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Andrei Shleifer, asset-backed security, bank run, Berlin Wall, Big bang: deregulation of the City of London, Black Swan, bonus culture, Bretton Woods, business climate, Capital in the Twenty-First Century by Thomas Piketty, central bank independence, collapse of Lehman Brothers, collective bargaining, computer age, Corn Laws, corporate governance, credit crunch, Credit Default Swap, David Ricardo: comparative advantage, deindustrialization, Deng Xiaoping, discovery of the americas, diversification, Eugene Fama: efficient market hypothesis, eurozone crisis, failed state, Fall of the Berlin Wall, fiat currency, financial innovation, financial intermediation, Fractional reserve banking, full employment, Gordon Gekko, greed is good, Hyman Minsky, income inequality, inflation targeting, invention of the wheel, invisible hand, Isaac Newton, James Watt: steam engine, Johann Wolfgang von Goethe, John Maynard Keynes: Economic Possibilities for our Grandchildren, joint-stock company, Joseph Schumpeter, labour market flexibility, London Interbank Offered Rate, London Whale, Long Term Capital Management, manufacturing employment, Mark Zuckerberg, market bubble, market fundamentalism, means of production, Menlo Park, moral hazard, moveable type in China, Nick Leeson, Northern Rock, Occupy movement, offshore financial centre, paradox of thrift, Plutocrats, plutocrats, price stability, principal–agent problem, profit motive, quantitative easing, railway mania, regulatory arbitrage, Richard Thaler, rising living standards, risk-adjusted returns, Robert Gordon, Robert Shiller, Robert Shiller, Ronald Reagan, savings glut, shareholder value, short selling, Silicon Valley, South Sea Bubble, spice trade, Steve Jobs, technology bubble, The Chicago School, The Great Moderation, the map is not the territory, The Wealth of Nations by Adam Smith, Thorstein Veblen, time value of money, too big to fail, tulip mania, Upton Sinclair, We are the 99%, Wolfgang Streeck

There is, in fact, something curiously Manichean about the way the capitalist political economy works, as the chapters that follow will show. Things that are in themselves a benefit to society – banking, debt, speculation, animal spirits – become damaging when taken to excess. And excess seems to be a recurring feature of economic cycles and of capitalism itself. After the long period of market fundamentalism introduced by Ronald Reagan and Margaret Thatcher, and after the worst recession since the 1930s, people are understandably resentful of huge boardroom pay awards, fat bank bonuses and rising inequality. How far society’s waning tolerance of these excesses will lead to a much more heavily regulated, lower growth form of capitalism turns heavily on these difficult issues about the moral character of money.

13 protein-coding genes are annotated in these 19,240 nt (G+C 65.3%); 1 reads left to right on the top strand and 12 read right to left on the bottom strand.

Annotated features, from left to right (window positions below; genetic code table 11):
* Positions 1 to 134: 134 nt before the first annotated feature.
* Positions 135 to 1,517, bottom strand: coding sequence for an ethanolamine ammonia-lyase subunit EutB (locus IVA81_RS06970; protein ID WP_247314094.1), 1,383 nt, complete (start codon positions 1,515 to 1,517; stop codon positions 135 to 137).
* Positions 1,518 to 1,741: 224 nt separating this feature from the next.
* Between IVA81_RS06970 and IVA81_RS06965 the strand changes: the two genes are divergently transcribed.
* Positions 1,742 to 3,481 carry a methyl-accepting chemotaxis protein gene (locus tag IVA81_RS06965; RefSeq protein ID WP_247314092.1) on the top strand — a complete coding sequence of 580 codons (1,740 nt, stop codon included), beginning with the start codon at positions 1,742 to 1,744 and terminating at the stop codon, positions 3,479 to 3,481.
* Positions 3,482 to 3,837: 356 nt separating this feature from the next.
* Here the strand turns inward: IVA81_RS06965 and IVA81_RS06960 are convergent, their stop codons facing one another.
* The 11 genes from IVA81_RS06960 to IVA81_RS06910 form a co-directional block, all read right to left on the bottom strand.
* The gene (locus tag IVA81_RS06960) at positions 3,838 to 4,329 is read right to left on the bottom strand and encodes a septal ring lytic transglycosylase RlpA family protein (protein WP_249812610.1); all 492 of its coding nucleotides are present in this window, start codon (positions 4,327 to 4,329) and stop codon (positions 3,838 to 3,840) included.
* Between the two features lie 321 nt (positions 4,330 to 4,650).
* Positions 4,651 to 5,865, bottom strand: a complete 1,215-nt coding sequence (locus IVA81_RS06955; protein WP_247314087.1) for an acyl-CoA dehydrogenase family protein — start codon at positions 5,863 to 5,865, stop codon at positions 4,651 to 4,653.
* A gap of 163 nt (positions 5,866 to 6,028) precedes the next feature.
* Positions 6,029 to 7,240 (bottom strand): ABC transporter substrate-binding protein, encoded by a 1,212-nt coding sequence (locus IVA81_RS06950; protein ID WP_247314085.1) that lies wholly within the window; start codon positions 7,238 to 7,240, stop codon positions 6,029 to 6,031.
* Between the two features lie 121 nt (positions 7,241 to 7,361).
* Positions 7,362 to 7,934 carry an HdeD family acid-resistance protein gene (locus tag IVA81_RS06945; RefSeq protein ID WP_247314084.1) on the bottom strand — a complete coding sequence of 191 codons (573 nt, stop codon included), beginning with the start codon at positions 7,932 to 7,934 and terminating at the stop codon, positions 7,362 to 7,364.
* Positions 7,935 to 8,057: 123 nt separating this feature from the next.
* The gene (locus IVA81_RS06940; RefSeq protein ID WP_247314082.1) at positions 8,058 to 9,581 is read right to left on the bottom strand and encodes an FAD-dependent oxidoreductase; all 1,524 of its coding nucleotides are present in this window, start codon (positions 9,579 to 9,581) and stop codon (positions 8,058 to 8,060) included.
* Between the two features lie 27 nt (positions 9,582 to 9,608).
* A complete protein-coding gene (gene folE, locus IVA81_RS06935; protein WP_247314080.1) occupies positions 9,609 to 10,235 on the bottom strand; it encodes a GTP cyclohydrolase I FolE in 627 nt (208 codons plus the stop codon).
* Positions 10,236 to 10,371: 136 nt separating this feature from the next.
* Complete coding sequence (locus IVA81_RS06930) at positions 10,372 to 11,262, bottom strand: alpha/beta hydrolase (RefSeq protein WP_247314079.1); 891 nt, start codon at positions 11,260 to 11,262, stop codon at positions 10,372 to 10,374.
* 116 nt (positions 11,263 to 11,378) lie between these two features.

pages: 347 words: 99,317

Bad Samaritans: The Guilty Secrets of Rich Nations and the Threat to Global Prosperity by Ha-Joon Chang

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affirmative action, Albert Einstein, banking crisis, Big bang: deregulation of the City of London, bilateral investment treaty, borderless world, Bretton Woods, British Empire, Brownian motion, call centre, capital controls, central bank independence, colonial rule, Corn Laws, corporate governance, David Ricardo: comparative advantage, Deng Xiaoping, Doha Development Round, en.wikipedia.org, falling living standards, Fellow of the Royal Society, financial deregulation, fixed income, Francis Fukuyama: the end of history, income inequality, income per capita, industrial robot, Isaac Newton, joint-stock company, Joseph Schumpeter, Kenneth Rogoff, labour mobility, land reform, low skilled workers, market bubble, market fundamentalism, Martin Wolf, means of production, moral hazard, offshore financial centre, oil shock, price stability, principal–agent problem, Ronald Reagan, South Sea Bubble, structural adjustment programs, The Wealth of Nations by Adam Smith, trade liberalization, transfer pricing, urban sprawl, World Values Survey

If a TNC that has bought up, rather than newly created, a company is practising transfer pricing, the firm that has now become a TNC subsidiary could be paying less tax than it used to when it was a domestic firm. 27 The data are from UNCTAD (United Nations Conference on Trade and Development). 28 Especially when it comes to FDI by collective investment funds (see notes 5 and 22), this may be the sensible strategy, as they do not have the industry-specific knowhow to improve the productive capabilities of the firms they buy up. 29 R. Kozul-Wright & P. Rayment (2007), The Resistible Rise of Market Fundamentalism: Rethinking Development Policy in an Unbalanced World (Zed Books, London), chapter 4. Also, see Kose et al. (2006), pp. 27–30. 30 The measures include: requirements for joint ventures, which increases the chance of technology transfer to the local partner; explicit conditions concerning technology transfer; local contents requirements, which forces the TNC to transfer some technology to the supplier; and export requirements, which force the TNC to use up-to-date technology in order to be competitive in the world market. 31 Sanjaya Lall, the late Oxford economist and one of the leading scholars on TNCs, once put this point well: ‘while having more FDI, on the margin, may usually (if not always) bring net benefits to the host country, there still is a question of choosing between different strategies regarding the role of FDI in long-term development’.

 

pages: 368 words: 32,950

How the City Really Works: The Definitive Guide to Money and Investing in London's Square Mile by Alexander Davidson